- All collections (202), Your library (179), Your reference shelf (4), Read but unowned (2), E-book (PDF) only (17)
- US (76), 19th C (75), 20th C (73), 18th C (49), 17th C (32), Cultural Hist (23), 16th C (15), 21st C (14), Caribbean (13), Historical Practice (12), Historiography (11), 15th C (10), Race (10), Politics (9), African Americans (8), Biography (8), Historians (8), West (7), South (7), Religion (7), Social Hist (6), Europe (5), Business (5), Memory (5), Capitalism (5), Revolution (4), Economic Hist (4), Slavery (4), Public Hist (3), Women (3), Geography (3), Military (3), Civil War (2), Science (2), Law (2), American Indians (2), Presidents (2), Frontier Thesis (2), Global (2), Ancient (2), Labor (2), Midwest (2), Latin America (2), Anthropology (2), Expansion (2), Medieval (2), Urban Hist (2), Immigration (2), Sociology (2), Foreign Affairs (1), New England (1), Reconstruction (1), Americas (1), Sexuality (1), Constitution (1), Exploration (1), Philosophy (1), Literature (1), Mexico (1), Festschriften (1), Great Plains (1), Northeast (1)
- Tag Cloud, Author Cloud
- Nov 25, 2011
- Real Name
- Dan Harness
- About My Library
It consists of books that I have read since I retired several years ago, primarily on my bookshelves, but also a smaller number of PDF-format e-books and some in the “read but unowned” category. I consider the e-books a part of my library, since I have access to all of them on a tablet. As can be readily seen, the library consists almost entirely of books in history, and particularly U.S. history. My bookshelves contain other books that I will add to the library when I read, or re-read, them. (In the beginning, I did not add tags to the titles, so that is a work in progress.) The decision to omit books read in the more distant past is the reason that some favorite authors listed below are not also included among authors in my library.
For those who are curious, I have arranged and cataloged my books using the Cutter Expansive Classification, devised in the late 1800s by Charles Ammi Cutter and once a strong competitor to the Dewey Decimal System, though little known nowadays. The main advantage of Cutter is the flexibility it gives me to shelve together all books related to the U.S., both in history and other categories. Thus: F is history, 83 denotes the U.S.; so F83 is U.S. history. That, at least, would be the usual catalog mark, but Cutter specifies that, if desired, the elements can be reversed, so that the mark F83 becomes 83F, U.S. history. Similarly, 83G is U.S. geography, 83HC, U.S. political economy, 83JTH, U.S. constitutional history, and so forth, and all books devoted solely to the U.S. (i.e., 83) are shelved together. Likewise, to name only a couple other examples, 45E is British biography and 95F, Mexican history.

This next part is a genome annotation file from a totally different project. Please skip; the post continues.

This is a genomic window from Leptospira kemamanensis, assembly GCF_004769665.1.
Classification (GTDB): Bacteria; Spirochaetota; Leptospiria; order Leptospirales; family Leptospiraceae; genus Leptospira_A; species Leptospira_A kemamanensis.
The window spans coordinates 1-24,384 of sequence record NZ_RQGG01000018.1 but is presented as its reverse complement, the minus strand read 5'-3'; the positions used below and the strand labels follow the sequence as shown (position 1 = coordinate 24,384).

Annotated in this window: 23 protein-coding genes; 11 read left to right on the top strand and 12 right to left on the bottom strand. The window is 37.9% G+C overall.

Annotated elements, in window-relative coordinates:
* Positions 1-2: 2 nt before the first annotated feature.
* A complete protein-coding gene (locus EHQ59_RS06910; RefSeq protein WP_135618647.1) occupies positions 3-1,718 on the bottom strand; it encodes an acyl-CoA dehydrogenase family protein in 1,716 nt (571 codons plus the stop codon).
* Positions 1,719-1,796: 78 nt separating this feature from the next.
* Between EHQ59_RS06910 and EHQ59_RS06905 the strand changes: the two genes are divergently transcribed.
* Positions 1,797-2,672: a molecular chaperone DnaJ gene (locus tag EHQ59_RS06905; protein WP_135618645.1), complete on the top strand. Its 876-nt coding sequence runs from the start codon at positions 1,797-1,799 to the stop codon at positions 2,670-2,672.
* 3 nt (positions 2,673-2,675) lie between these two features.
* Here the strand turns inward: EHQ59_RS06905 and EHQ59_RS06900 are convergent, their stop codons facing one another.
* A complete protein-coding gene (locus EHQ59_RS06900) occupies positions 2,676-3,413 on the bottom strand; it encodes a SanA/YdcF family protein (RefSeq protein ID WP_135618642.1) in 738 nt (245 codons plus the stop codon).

Two minor changes which I have made, permitted if not necessarily endorsed by Cutter, allow me to shelve biographies of U.S. historians near other works in U.S. historiography, and to shelve local U.S. history alphabetically by location (Alabama to Wyoming), rather than by geography (New England to the Far West). These changes reflect personal preferences with regard to the order of books on my shelves; the possibility of alterations such as this is a feature of Cutter’s scheme. Still another change permits books related to emancipation and Reconstruction (not much thought of as a distinct subject in Cutter’s time) to be shelved in a new category ahead of other more general works on the period after 1865. Thus: 83F:D is the Civil War, while 83F:CT is the “slavery controversy,” interpreted by me more generally to be all works related to the coming of the Civil War. The final Civil War category is 83F:DS, Confederate regiments (I don’t anticipate ever acquiring a book in that category); I have created an additional one, 83F:DT, for emancipation and Reconstruction. Strictly speaking, of course, Reconstruction followed and might not be considered part of the Civil War, but this arrangement shelves books on the subject separately, before those on the general postwar period to 1900 and beyond (in 83F:E), which at least has logic on its side.
For the reader who has made it through this discussion and would like to know more, the Forbes Library in Northampton, Massachusetts, has a summary of the Cutter classification here. (Charles Ammi Cutter was once Librarian of the Forbes Library and his classification is used there.) More detailed schedules are available here and here and here. Finally, a useful article is R. Conrad Winke, “The Contracting World of Cutter’s Expansive Classification,” Library Resources and Technical Services 48, no. 2 (April 2004): 122–29. Winke points out that an important reason for the decline of the Cutter classification is that, unlike his competitor Melville Dewey, Cutter failed to make provision for its continued revision and expansion after his death. Nevertheless, with the changes that I have outlined, I find it useful for my purposes.
- About Me
graduate student emeritus (!)
- Portland, Oregon
- Favorite Authors
- Local Favorites
Bookstores: 57th Street Books, Caveat Emptor, O'Gara and Wilson, Booksellers, Powell's - Hyde Park, Powell's City of Books (Portland), Prairie Lights Books, Seminary Co-op Bookstore, Strand Bookstore, Von's Books
Libraries: Allen County Public Library - Main Library, Chicago Public Library - Harold Washington Library Center, Indiana State Library, Indiana University - Herman B Wells Library, New York Public Library - Stephen A. Schwarzman Building, Newberry Library, Willard Library
Other: Chicago Cultural Center, Chicago History Museum, Indiana Historical Society, Oregon Historical Society